That is what my pictures are like.
I do sixty-two drawings (six featuring my brother) and when I am done with each one I roll it up and put it in a cardboard tube, and I put each tube in a closet, and I close the closet door, and I push the whole house off a cliff into the sea.
David asks why I don’t try to do something with my drawings, and I say, “Like what?”
“Show them to somebody. Try to sell them.”
There is a whole other business you have to be in if you actually want people to see your pictures. You have to network and self-promote, and probably at some point put on clothes and leave the house.
“You don’t know what you’re talking about,” I say.
“At least you would be doing something,” he says.
David and I go sit in the dark at a little art theater in Dunwoody to see a film made by a friend of mine from college, Carl Elliot. It is his third film. Whatever have I done with my life? The film is about the Sealy family, a family of sleepwalkers. In the daytime, they are normal enough, but at night they each wander the house in their private dream worlds. All of them except the father, who does not carry the sleepwalking gene. Their teenage daughter drives a dream car, goes up and down the stairs a dozen times, changes into and out of imaginary clothes. One night she sleepwalks out to the garage and pees in her father’s toolbox. The ten-year-old son swordfights, gunfights, fistfights. He is the most boring Sealy, in my opinion. Helen Sealy, a beautiful, stern pediatrician with an icy tone in daytime interviews, spends her nights swaying to imaginary music in the pitch-black den, sometimes fiddling with her hands as if placing new records on an invisible turntable, pressing buttons that only she can see. The night-vision cameras that Carl has placed around the house make her luminous and green, like a ghost, and all we hear is the buzzing of kitchen appliances and the rush of traffic outside as she holds her arms around an imaginary partner.
In the film, Carl explains how he heard about the Sealys through acquaintances. He interviews each member of the family and shows them the videos he has collected at night. Even though they have lived with this peculiarity their whole lives, they are all, to one degree or another, surprised.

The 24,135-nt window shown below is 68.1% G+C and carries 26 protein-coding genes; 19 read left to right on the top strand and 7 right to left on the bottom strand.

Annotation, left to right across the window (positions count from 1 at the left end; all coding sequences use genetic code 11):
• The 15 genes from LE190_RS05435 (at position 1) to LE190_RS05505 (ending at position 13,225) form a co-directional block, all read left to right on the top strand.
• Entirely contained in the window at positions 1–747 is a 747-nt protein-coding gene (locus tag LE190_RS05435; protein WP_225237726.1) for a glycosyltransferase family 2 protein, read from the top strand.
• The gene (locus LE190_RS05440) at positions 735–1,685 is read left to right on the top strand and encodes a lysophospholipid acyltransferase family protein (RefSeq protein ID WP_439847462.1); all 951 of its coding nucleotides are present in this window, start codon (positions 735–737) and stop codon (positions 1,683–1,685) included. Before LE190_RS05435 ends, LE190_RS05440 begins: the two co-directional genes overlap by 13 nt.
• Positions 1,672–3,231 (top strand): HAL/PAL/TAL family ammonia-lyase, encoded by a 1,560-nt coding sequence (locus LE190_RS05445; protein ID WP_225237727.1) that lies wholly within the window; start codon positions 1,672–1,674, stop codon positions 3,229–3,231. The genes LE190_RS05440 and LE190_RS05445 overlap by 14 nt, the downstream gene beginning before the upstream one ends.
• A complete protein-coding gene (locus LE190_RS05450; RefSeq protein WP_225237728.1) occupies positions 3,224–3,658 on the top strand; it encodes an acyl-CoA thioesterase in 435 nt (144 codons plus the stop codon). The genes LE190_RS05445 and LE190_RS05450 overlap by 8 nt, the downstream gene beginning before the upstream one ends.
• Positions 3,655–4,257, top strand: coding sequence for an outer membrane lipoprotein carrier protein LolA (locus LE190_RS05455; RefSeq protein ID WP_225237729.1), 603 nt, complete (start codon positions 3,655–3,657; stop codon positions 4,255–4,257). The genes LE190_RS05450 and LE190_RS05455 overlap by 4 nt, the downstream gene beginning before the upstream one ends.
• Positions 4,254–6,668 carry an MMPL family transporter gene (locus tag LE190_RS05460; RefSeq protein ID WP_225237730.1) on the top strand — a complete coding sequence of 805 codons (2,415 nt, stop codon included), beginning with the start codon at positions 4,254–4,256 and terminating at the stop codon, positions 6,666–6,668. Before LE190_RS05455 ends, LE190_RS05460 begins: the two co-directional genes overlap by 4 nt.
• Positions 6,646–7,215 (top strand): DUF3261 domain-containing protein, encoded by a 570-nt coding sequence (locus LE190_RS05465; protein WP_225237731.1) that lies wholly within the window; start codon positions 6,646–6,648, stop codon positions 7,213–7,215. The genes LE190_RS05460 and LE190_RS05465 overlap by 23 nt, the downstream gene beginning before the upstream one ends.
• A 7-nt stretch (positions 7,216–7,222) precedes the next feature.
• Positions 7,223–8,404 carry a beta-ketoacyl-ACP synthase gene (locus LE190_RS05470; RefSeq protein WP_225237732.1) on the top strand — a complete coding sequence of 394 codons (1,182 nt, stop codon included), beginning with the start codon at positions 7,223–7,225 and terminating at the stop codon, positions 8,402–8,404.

“Who is that?” the boy asks, pointing to his own image. On a small monitor, Carl is showing him how he silently circled the dining room table one night for an hour. The boy seems to recognize himself, but he cannot stop saying, “Who is that?”
Carl has put on weight since college, but he is still handsome in a hapless, unassuming way. He asks Mr. Sealy what it is like to be the only member of this extraordinary family who does not sleepwalk. Mr. Sealy laughs.
“Well, it’s a funny thing to live with. When me and Helen were first together, I used to wake up every damn night because she would be stomping around somewhere. I used to try to snap her out of it, but, oh boy, I learned that the hard way. Do not mess with her when she’s doing her thing. And when we had Kaylynne and she was old enough to walk, and then Henry Jr. too, it was just a God damn circus every night. But you get used to things. Mostly now I just feel like the odd man out, you know? It’s like they have this inside joke I can’t quite get my head around. But you can adapt to anything, in my experience.”
Later in the film it is heavily implied that Mr. Sealy is having an affair with his administrative assistant, who appears briefly in one scene.
Carl cocks his head from side to side while the Sealys speak because he thinks it makes him look thoughtful and intelligent, but it only makes him look like a confused dog.
If someone as insincere and self-absorbed as Carl can be an artist for a living, why can’t I?
“I don’t think I want to be married anymore,” I say to David.
“What?” David asks. “What did I do?”
“He didn’t do anything,” I tell my neighbor, Susannah. “I just said it.”
Susannah used to be religious. She is not what I would call a friend, but she comes over while David is at work because she wants me to drink a bottle of wine with her.
“Sometimes your heart knows it’s over before your brain is ready to admit it,” Susannah says. She is not as stupid as she sounds, but she is very drunk.